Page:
Simulatingg different depths soil temperature in hourly and daily scales using a SVAT model

Document Type : Complete scientific research article


Water Science and Engineering Department, University of Kurdistan


Background and objectives: Soil temperature is an important and effective variable influencing different soil physical, chemical and biological processes. Soil temperature also has direct and indirect impacts on plant activities and has a remarkable effect on the mass and energy transfer rate between soil and atmosphere. With respect to having limited and non-complete soil temperature data, modeling the soil temperature is very important. In this context, SVAT models which are on the basis of the solving the coupled soil heat and water transfer equations have a high important and acceptable accuracy.
Materials and methods: To performing this research, a SVAT model was used to simulating hourly soil temperature in different depths. An old synoptic station (Saghez station) was selected to performing this research and on the basis of the measured data of the soil physical properties in different layers and several meteorological variables in a multi-year time period, the hourly soil temperature values was simulated in different soil depths. The Bayesian Calibration method was used to calibrating the model by considering 10 main model parameters and by performing 8000 model runs on the basis of the different combinations of the parameter values in their uncertainty range using the Monte-Carlo stochastic method in the 1994 to 2009 time period. Then, the calibrated model was validated in the 2010 to 2014 time period and to evaluating the model performance, three indices including mean absolute error (MAE), mean biased error (MBE) and coefficient of determination (R2) were applied.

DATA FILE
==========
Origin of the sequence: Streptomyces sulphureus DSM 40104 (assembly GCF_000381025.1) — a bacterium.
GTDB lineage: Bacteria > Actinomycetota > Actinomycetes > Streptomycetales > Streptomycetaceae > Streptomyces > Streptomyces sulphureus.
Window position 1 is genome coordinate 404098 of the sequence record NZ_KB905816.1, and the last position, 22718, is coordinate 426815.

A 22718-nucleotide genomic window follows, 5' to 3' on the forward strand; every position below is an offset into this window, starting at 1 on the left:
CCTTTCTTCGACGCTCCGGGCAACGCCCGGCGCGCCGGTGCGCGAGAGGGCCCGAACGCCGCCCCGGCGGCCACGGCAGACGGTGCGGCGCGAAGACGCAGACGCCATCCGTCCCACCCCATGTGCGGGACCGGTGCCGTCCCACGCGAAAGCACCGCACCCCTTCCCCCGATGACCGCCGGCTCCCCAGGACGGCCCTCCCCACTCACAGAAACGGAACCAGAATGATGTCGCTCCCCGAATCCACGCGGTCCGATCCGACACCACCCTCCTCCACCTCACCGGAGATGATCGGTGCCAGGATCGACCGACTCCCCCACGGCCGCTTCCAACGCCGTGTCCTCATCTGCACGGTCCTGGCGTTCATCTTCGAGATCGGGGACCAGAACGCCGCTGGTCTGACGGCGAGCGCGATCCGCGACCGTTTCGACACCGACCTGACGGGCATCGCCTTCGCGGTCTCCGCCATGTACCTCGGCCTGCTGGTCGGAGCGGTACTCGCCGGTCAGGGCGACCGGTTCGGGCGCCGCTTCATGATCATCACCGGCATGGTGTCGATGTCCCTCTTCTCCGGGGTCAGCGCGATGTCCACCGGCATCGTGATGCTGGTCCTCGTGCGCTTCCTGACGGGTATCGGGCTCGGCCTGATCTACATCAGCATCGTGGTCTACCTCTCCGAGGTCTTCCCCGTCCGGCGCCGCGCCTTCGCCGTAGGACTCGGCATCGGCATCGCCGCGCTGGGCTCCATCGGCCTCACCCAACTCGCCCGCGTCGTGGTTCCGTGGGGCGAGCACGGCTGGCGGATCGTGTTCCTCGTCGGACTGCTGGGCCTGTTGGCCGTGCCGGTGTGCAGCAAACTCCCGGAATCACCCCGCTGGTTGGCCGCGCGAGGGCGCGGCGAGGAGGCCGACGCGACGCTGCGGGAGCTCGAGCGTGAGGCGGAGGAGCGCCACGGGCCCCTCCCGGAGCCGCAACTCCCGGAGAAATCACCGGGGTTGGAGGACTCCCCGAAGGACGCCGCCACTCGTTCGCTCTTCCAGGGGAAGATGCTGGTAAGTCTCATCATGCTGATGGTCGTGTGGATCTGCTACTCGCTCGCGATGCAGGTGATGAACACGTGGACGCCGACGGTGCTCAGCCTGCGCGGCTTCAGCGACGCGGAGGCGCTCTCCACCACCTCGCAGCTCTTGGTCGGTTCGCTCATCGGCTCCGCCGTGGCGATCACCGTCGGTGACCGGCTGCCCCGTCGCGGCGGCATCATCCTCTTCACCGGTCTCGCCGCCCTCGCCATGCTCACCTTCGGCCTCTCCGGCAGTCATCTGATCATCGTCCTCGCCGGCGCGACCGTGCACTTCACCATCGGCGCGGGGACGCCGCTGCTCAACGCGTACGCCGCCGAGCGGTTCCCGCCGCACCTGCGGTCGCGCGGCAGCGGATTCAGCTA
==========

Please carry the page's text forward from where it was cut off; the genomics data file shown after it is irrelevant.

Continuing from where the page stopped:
Results: The bayesian calibration results showed a sensible change in the 10 selected parameter values compared to their default values with a good calibrating process. In the calibration period, the value of all of the performance indices in most cases was improved after calibration process in comparison to the default-value parameters case. The model validation results showed non-remarkable differences between the model performance indices for two calibration and validation cases and therefore, an acceptable performance of the calibrated model can be expected to forcasting the hourly soil temperature values in any desired period so that the coefficient of determination (R2) was obtained more than 0.9 in all of the studied times and soil depths. However, the model performance was not showed a similar behavior during different seasons so that based on the R2 criterion, the lowest model performance was occurred during the winter but on the basis of the MAE criterion, the best and lowest model performance was occurred in the winter and both spring and summer seasons, respectively. The results also showed that the overall tendency of the model simulations is to underestimate the spring and summer and overestimate the autumn and winter soil temperatures and in the annual scale, an overall model underestimation can be recognized. The daily mean soil temperature simulation results showed less error values in comparison to the hourly soil temperature simulations.
Conclusion: The overall results of this research showed that instead of getting appropriate results of the hourly and daily soil temperatures in different depths using the selected SVAT model, by collecting and involving more data such as soil moisture data in the calibration process, it is possible to getting more accurate results from the model. Also, with respect to existence of specific influential processes on the soil temperature during the summer and winter seasons, it is suggested to distinctly performing the model parameters calibration procedure for these two seasons.


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